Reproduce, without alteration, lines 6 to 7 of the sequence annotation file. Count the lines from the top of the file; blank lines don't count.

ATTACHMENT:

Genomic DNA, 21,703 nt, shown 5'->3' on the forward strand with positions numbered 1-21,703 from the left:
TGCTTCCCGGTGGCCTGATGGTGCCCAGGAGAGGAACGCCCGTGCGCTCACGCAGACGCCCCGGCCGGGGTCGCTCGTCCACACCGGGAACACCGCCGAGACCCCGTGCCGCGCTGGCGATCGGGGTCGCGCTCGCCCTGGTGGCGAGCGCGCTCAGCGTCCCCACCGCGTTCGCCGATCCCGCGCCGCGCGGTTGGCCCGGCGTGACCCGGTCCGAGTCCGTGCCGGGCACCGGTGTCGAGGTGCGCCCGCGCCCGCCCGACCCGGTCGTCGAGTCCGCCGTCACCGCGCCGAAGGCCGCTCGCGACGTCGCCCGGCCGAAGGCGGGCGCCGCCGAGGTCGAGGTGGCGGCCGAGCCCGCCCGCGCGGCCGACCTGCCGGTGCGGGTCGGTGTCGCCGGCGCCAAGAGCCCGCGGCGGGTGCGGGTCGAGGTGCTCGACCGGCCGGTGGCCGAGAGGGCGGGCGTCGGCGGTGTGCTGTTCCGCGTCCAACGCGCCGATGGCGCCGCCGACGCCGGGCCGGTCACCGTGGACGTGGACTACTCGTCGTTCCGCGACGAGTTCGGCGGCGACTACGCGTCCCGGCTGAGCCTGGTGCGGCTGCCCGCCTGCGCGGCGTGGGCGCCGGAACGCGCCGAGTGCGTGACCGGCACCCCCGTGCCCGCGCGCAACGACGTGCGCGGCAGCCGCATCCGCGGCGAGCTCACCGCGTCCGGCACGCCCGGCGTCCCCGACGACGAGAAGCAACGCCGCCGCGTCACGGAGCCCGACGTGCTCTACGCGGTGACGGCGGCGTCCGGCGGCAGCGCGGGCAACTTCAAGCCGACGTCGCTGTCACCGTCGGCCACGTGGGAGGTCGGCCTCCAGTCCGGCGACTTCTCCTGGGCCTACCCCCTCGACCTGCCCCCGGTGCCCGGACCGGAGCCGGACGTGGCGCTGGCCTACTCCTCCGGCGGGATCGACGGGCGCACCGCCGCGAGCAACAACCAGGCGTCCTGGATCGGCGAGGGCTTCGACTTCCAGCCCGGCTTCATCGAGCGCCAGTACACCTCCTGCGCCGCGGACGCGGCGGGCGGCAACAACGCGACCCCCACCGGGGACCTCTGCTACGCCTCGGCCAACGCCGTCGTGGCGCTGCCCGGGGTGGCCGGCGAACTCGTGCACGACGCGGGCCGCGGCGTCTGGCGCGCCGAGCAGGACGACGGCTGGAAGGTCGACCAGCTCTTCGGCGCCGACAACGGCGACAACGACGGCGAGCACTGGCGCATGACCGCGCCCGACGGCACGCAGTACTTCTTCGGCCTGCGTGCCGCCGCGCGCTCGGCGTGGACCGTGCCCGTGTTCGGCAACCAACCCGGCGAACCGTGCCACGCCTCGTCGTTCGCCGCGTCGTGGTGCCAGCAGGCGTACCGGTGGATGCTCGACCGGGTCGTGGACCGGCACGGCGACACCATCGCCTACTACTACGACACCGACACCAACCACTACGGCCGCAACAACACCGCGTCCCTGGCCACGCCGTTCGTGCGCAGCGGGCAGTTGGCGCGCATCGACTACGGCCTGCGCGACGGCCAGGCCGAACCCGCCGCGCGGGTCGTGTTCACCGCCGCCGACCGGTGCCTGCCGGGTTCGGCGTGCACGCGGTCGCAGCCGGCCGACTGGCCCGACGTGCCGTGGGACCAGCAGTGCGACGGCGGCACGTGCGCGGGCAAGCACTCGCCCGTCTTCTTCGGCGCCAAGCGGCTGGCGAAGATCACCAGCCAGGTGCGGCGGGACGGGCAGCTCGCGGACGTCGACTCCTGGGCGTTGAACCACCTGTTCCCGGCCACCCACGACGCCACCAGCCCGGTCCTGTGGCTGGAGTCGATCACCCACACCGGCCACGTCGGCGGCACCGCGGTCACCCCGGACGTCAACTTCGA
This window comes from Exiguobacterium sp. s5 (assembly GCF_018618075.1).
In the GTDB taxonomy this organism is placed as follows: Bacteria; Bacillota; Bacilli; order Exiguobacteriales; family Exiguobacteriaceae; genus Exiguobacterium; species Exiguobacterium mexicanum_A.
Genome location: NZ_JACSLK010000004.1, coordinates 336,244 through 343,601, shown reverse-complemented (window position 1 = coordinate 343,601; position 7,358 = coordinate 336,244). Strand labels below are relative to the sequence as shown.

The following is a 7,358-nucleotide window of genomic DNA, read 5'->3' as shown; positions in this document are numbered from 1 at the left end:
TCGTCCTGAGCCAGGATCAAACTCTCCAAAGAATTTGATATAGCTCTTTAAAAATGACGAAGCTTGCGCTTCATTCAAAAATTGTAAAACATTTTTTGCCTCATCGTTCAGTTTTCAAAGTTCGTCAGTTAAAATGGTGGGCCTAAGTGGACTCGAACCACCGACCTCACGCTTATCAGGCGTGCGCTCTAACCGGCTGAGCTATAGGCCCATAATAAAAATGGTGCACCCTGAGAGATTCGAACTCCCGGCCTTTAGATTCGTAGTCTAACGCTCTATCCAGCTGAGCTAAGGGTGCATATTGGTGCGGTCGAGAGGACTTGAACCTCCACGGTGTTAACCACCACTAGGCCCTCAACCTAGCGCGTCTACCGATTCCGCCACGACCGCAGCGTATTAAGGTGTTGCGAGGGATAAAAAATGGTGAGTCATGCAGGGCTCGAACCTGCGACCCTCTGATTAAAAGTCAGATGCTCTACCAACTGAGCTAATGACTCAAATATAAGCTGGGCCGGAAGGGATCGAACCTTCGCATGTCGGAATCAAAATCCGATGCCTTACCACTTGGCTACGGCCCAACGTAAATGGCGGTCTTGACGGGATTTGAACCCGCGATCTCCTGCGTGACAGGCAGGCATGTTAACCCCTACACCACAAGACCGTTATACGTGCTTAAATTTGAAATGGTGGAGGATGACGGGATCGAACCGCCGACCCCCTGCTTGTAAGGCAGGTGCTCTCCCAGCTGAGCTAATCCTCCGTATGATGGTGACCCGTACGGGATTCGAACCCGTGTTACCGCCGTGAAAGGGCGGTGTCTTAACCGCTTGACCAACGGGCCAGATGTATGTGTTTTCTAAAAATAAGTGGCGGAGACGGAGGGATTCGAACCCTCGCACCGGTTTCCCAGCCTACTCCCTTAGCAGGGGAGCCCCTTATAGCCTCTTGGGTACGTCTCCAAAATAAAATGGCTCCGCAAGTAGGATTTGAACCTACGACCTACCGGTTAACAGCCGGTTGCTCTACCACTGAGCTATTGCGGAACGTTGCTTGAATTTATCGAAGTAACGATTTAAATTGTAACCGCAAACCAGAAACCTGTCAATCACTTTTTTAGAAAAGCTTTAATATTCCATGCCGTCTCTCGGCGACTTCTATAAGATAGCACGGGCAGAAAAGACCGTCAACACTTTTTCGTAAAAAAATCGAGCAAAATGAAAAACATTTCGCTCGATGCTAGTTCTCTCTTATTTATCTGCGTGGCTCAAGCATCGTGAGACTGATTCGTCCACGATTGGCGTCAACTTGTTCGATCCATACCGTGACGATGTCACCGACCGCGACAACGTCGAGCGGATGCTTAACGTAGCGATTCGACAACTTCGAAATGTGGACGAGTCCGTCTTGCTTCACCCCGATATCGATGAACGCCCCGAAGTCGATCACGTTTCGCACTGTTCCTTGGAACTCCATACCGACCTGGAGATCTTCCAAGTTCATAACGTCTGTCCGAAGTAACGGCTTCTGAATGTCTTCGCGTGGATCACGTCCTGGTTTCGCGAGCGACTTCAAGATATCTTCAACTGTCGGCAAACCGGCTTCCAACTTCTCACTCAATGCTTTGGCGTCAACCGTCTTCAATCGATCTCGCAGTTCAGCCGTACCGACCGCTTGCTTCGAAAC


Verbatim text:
The following is a 7,358-nucleotide window of genomic DNA, read 5'->3' as shown; positions in this document are numbered from 1 at the left end:
TCGTCCTGAGCCAGGATCAAACTCTCCAAAGAATTTGATATAGCTCTTTAAAAATGACGAAGCTTGCGCTTCATTCAAAAATTGTAAAACATTTTTTGCCTCATCGTTCAGTTTTCAAAGTTCGTCAGTTAAAATGGTGGGCCTAAGTGGACTCGAACCACCGACCTCACGCTTATCAGGCGTGCGCTCTAACCGGCTGAGCTATAGGCCCATAATAAAAATGGTGCACCCTGAGAGATTCGAACTCCCGGCCTTTAGATTCGTAGTCTAACGCTCTATCCAGCTGAGCTAAGGGTGCATATTGGTGCGGTCGAGAGGACTTGAACCTCCACGGTGTTAACCACCACTAGGCCCTCAACCTAGCGCGTCTACCGATTCCGCCACGACCGCAGCGTATTAAGGTGTTGCGAGGGATAAAAAATGGTGAGTCATGCAGGGCTCGAACCTGCGACCCTCTGATTAAAAGTCAGATGCTCTACCAACTGAGCTAATGACTCAAATATAAGCTGGGCCGGAAGGGATCGAACCTTCGCATGTCGGAATCAAAATCCGATGCCTTACCACTTGGCTACGGCCCAACGTAAATGGCGGTCTTGACGGGATTTGAACCCGCGATCTCCTGCGTGACAGGCAGGCATGTTAACCCCTACACCACAAGACCGTTATACGTGCTTAAATTTGAAATGGTGGAGGATGACGGGATCGAACCGCCGACCCCCTGCTTGTAAGGCAGGTGCTCTCCCAGCTGAGCTAATCCTCCGTATGATGGTGACCCGTACGGGATTCGAACCCGTGTTACCGCCGTGAAAGGGCGGTGTCTTAACCGCTTGACCAACGGGCCAGATGTATGTGTTTTCTAAAAATAAGTGGCGGAGACGGAGGGATTCGAACCCTCGCACCGGTTTCCCAGCCTACTCCCTTAGCAGGGGAGCCCCTTATAGCCTCTTGGGTACGTCTCCAAAATAAAATGGCTCCGCAAGTAGGATTTGAACCTACGACCTACCGGTTAACAGCCGGTTGCTCTACCACTGAGCTATTGCGGAACGTTGCTTGAATTTATCGAAGTAACGATTTAAATTGTAACCGCAAACCAGAAACCTGTCAATCACTTTTTTAGAAAAGCTTTAATATTCCATGCCGTCTCTCGGCGACTTCTATAAGATAGCACGGGCAGAAAAGACCGTCAACACTTTTTCGTAAAAAAATCGAGCAAAATGAAAAACATTTCGCTCGATGCTAGTTCTCTCTTATTTATCTGCGTGGCTCAAGCATCGTGAGACTGATTCGTCCACGATTGGCGTCAACTTGTTCGATCCATACCGTGACGATGTCACCGACCGCGACAACGTCGAGCGGATGCTTAACGTAGCGATTCGACAACTTCGAAATGTGGACGAGTCCGTCTTGCTTCACCCCGATATCGATGAACGCCCCGAAGTCGATCACGTTTCGCACTGTTCCTTGGAACTCCATACCGACCTGGAGATCTTCCAAGTTCATAACGTCTGTCCGAAGTAACGGCTTCTGAATGTCTTCGCGTGGATCACGTCCTGGTTTCGCGAGCGACTTCAAGATATCTTCAACTGTCGGCAAACCGGCTTCCAACTTCTCACTCAATGCTTTGGCGTCAACCGTCTTCAATCGATCTCGCAGTTCAGCCGTACCGACCGCTTGCTTCGAAAC